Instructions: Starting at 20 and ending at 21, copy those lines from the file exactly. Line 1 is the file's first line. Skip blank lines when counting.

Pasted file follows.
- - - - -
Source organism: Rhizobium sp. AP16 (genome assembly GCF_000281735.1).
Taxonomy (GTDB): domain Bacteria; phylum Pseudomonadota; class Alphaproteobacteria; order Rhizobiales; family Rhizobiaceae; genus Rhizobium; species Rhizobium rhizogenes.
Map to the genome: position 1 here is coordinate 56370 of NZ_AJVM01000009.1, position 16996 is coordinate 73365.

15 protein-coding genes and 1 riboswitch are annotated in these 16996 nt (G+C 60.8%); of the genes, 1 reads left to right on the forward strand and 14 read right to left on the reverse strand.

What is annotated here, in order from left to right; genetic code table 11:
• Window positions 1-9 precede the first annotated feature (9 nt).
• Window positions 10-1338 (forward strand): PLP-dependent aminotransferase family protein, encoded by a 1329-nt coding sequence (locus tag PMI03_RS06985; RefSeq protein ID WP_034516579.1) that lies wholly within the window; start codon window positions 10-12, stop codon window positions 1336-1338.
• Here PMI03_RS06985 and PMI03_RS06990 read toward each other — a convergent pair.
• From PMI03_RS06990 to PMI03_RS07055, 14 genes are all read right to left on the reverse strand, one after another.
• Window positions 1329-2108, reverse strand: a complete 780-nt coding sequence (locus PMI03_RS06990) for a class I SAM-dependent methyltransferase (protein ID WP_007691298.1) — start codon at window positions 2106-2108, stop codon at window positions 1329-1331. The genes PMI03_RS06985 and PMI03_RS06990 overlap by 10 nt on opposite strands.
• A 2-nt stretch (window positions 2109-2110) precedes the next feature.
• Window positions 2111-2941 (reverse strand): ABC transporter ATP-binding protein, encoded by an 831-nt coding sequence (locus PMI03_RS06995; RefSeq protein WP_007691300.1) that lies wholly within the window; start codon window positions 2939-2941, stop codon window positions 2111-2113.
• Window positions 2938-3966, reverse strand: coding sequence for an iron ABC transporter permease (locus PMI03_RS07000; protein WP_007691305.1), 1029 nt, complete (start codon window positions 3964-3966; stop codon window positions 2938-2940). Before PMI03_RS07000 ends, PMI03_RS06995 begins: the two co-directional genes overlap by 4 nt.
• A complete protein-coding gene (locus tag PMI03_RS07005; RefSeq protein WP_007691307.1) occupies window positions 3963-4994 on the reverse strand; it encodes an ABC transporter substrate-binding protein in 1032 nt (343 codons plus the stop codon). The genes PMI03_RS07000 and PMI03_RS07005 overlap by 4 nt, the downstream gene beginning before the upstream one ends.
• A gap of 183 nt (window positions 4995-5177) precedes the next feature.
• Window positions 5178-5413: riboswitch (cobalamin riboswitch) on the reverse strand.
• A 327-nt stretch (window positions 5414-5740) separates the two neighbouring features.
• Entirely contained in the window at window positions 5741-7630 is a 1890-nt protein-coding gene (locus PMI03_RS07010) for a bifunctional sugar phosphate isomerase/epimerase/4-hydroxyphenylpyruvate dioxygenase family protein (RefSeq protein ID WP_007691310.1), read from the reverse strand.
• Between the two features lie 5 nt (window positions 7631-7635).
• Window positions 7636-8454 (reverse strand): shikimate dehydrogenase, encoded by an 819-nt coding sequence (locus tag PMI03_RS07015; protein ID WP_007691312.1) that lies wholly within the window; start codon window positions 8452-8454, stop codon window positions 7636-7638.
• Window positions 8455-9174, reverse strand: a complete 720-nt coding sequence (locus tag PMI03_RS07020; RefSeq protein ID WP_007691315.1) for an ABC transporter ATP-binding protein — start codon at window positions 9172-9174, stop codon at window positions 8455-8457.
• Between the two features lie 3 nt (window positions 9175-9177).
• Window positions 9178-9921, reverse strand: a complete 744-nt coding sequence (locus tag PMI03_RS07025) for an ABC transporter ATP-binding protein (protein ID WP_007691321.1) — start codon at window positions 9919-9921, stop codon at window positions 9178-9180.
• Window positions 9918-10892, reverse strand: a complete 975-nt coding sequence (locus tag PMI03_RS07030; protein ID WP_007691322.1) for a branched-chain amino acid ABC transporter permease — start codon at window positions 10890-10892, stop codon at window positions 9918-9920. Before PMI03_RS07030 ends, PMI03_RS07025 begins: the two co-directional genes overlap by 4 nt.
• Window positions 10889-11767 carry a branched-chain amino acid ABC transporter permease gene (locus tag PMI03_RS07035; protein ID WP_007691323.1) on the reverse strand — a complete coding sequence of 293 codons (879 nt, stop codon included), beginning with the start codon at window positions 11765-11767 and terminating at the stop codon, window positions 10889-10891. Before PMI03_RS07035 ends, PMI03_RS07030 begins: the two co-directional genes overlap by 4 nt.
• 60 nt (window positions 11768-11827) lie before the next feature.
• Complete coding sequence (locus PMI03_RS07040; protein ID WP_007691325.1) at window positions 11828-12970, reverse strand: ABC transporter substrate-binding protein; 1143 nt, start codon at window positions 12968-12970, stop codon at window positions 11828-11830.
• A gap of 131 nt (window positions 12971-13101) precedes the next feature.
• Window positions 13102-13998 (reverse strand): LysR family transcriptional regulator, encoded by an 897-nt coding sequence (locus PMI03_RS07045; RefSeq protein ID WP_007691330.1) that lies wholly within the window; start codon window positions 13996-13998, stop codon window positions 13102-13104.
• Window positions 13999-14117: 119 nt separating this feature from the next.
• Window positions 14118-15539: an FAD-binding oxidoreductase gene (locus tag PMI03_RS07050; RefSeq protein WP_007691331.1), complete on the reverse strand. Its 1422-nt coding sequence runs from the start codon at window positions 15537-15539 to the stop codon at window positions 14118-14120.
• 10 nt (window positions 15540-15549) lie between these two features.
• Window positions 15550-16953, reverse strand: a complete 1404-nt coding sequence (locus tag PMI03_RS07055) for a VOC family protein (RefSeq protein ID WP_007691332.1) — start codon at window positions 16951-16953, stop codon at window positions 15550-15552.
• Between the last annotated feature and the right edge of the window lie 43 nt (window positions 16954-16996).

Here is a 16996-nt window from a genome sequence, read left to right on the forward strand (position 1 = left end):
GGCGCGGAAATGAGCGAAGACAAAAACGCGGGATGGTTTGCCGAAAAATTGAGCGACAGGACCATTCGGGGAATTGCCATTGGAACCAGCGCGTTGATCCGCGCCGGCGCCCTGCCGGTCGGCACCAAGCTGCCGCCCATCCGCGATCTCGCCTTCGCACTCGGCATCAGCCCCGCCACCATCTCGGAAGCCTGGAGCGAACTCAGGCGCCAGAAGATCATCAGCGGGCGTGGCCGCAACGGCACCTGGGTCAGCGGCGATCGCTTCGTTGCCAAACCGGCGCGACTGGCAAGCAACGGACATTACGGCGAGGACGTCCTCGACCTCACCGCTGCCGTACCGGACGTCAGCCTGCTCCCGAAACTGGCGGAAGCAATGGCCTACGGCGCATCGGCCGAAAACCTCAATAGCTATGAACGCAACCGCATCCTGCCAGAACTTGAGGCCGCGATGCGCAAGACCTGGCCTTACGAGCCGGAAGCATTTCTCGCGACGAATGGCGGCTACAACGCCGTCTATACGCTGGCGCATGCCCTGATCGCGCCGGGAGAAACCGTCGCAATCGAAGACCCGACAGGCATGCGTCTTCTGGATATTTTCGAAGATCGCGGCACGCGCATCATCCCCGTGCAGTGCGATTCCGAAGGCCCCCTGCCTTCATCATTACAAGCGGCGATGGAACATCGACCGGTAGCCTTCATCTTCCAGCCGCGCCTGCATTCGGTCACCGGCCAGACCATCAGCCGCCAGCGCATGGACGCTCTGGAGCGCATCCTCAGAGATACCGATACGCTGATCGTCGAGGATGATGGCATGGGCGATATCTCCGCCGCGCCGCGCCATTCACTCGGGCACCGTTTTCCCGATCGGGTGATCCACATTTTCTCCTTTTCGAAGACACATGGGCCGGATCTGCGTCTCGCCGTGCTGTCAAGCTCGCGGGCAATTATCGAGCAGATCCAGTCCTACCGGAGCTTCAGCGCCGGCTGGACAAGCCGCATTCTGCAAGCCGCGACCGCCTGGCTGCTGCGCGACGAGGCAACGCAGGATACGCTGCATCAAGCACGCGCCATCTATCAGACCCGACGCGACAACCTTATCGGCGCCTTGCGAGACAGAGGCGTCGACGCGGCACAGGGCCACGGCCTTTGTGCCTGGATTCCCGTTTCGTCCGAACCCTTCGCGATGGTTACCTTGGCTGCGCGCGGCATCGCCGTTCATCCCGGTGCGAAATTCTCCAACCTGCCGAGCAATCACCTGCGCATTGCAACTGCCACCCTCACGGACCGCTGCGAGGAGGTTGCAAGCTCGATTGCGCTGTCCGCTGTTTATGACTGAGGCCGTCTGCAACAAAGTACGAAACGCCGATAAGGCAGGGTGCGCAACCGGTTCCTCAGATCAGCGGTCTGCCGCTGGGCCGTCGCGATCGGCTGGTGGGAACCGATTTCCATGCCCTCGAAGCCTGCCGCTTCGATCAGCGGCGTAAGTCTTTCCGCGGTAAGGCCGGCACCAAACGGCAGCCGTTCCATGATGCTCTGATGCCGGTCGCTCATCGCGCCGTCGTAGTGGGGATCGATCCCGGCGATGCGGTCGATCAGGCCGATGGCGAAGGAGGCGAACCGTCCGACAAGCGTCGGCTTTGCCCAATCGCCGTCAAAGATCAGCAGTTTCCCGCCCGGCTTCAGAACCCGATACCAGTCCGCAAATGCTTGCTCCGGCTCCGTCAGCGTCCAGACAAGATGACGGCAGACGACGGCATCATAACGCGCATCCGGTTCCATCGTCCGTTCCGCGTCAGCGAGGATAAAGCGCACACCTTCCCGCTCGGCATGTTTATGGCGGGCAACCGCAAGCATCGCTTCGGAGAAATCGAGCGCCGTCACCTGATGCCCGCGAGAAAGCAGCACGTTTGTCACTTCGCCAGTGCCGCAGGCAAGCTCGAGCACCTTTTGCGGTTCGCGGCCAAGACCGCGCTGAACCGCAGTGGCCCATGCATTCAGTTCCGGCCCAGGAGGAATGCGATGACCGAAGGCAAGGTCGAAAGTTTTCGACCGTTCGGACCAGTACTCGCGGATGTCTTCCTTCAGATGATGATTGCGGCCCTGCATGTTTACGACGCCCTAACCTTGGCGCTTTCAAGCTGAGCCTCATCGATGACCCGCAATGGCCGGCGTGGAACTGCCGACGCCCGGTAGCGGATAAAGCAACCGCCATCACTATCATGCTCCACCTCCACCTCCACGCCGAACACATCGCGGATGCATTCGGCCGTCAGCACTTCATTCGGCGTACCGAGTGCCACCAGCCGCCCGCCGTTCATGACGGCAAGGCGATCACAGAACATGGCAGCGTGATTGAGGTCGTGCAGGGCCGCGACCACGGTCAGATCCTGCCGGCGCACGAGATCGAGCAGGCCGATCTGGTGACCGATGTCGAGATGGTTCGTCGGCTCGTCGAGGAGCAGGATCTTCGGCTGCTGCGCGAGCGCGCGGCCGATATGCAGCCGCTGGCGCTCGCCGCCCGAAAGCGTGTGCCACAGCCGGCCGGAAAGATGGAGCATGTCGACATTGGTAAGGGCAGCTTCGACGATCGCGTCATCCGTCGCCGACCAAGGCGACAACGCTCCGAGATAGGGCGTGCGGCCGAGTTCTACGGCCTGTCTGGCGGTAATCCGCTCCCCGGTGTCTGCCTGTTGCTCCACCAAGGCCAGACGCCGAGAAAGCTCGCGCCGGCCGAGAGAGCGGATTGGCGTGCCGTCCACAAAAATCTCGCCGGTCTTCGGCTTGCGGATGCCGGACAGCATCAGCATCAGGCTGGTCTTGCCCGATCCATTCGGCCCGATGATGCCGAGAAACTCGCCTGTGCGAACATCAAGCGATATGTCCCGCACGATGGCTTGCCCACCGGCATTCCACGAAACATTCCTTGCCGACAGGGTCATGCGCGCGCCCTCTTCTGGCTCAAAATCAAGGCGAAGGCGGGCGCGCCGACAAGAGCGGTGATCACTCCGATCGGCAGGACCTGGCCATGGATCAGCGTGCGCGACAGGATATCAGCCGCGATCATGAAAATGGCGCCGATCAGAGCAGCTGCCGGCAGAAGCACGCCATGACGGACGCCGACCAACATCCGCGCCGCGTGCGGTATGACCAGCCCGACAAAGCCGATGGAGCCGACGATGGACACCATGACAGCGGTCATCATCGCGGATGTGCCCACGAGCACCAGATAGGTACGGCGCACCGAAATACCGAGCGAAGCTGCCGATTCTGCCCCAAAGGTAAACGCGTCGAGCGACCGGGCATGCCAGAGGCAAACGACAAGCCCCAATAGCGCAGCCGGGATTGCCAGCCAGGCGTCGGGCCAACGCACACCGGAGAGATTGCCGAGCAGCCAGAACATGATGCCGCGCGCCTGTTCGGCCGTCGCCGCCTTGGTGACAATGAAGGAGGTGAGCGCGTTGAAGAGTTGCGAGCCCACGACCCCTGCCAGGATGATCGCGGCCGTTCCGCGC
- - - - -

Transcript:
• Window positions 7636-8454 (reverse strand): shikimate dehydrogenase, encoded by an 819-nt coding sequence (locus tag PMI03_RS07015; protein ID WP_007691312.1) that lies wholly within the window; start codon window positions 8452-8454, stop codon window positions 7636-7638.
• Window positions 8455-9174, reverse strand: a complete 720-nt coding sequence (locus tag PMI03_RS07020; RefSeq protein ID WP_007691315.1) for an ABC transporter ATP-binding protein — start codon at window positions 9172-9174, stop codon at window positions 8455-8457.